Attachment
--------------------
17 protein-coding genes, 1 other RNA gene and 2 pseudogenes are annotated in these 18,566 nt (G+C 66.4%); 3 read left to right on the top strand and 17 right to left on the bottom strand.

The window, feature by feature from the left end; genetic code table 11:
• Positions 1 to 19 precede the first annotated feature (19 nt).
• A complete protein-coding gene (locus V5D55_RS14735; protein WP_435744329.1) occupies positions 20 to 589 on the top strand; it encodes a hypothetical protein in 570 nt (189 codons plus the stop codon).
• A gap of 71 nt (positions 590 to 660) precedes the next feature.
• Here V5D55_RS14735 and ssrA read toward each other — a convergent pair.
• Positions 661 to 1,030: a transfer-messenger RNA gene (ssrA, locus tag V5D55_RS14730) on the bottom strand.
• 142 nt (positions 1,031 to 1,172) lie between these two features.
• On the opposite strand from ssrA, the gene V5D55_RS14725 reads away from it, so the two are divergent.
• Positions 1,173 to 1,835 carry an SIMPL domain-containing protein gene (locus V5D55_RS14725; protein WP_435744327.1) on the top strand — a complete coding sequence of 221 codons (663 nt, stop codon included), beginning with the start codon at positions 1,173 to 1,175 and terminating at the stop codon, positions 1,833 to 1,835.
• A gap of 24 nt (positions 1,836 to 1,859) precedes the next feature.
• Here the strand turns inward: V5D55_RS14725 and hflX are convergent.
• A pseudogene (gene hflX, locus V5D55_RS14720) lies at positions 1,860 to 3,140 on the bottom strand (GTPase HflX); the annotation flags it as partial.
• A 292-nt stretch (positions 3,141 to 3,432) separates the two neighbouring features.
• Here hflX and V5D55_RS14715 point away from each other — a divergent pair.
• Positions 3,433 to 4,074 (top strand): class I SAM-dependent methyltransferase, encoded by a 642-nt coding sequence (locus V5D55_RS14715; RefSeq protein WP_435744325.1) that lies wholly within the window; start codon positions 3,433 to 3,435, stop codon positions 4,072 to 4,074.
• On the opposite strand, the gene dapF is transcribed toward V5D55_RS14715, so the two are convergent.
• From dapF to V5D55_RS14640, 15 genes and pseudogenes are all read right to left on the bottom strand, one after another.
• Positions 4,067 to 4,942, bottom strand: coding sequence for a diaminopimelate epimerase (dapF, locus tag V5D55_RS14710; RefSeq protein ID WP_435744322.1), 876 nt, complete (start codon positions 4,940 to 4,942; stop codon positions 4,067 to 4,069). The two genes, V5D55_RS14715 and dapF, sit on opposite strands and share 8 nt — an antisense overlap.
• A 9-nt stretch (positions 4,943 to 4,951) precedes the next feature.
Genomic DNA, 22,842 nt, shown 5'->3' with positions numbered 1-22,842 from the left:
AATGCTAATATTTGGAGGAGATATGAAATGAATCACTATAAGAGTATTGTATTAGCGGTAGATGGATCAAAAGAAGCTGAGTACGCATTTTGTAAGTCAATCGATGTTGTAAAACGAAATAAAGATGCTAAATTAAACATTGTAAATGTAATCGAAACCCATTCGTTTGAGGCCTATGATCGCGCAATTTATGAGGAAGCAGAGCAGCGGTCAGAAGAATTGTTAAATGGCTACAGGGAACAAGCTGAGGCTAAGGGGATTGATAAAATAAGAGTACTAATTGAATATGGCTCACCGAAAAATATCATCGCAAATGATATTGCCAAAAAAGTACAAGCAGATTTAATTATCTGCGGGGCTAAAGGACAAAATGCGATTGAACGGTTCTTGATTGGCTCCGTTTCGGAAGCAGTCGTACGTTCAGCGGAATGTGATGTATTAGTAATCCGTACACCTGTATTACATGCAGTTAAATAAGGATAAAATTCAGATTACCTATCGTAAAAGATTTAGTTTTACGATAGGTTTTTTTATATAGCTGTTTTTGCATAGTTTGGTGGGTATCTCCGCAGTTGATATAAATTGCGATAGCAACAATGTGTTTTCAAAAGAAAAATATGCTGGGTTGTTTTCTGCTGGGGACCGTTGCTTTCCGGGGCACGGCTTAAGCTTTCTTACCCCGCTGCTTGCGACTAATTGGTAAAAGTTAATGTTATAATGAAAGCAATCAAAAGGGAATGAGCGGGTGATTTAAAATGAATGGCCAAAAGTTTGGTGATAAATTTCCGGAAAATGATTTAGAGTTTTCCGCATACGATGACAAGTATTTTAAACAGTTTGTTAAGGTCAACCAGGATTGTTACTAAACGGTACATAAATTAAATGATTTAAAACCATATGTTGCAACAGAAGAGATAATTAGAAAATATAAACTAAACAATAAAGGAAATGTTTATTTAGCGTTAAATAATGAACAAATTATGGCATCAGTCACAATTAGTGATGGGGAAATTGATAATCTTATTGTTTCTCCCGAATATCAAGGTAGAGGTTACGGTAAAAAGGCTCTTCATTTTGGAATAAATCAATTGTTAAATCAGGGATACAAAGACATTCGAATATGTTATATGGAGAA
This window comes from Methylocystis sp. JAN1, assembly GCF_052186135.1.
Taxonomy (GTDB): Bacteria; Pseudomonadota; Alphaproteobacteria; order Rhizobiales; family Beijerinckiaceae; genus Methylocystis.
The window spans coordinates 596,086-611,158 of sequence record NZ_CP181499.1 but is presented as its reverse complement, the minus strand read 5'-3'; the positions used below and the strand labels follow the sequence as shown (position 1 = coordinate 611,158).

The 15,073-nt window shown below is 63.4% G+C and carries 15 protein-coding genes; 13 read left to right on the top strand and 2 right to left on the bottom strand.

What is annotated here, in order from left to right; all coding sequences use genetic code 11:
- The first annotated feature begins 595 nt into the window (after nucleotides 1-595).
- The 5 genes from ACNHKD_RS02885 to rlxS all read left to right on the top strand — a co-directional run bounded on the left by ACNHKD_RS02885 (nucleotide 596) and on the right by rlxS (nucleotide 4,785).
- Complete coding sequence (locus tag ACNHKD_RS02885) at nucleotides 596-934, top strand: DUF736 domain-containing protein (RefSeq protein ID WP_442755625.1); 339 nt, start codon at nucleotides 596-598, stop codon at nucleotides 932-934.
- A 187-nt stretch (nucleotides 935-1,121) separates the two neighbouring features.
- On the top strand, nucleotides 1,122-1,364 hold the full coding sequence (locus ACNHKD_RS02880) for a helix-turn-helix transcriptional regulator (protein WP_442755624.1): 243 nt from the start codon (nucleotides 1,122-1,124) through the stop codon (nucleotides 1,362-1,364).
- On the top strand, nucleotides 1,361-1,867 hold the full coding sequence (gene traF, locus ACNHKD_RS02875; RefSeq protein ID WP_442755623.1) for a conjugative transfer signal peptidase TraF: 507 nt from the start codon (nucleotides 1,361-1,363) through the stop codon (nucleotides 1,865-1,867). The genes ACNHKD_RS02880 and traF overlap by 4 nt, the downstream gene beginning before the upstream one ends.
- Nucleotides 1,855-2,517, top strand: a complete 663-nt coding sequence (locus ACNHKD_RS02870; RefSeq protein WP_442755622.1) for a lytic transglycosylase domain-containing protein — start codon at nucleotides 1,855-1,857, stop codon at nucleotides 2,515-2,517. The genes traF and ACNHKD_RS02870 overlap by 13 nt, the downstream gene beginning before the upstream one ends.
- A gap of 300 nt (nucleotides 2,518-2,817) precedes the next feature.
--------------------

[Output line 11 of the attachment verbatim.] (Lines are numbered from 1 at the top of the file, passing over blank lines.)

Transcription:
• A gap of 24 nt (positions 1,836 to 1,859) precedes the next feature.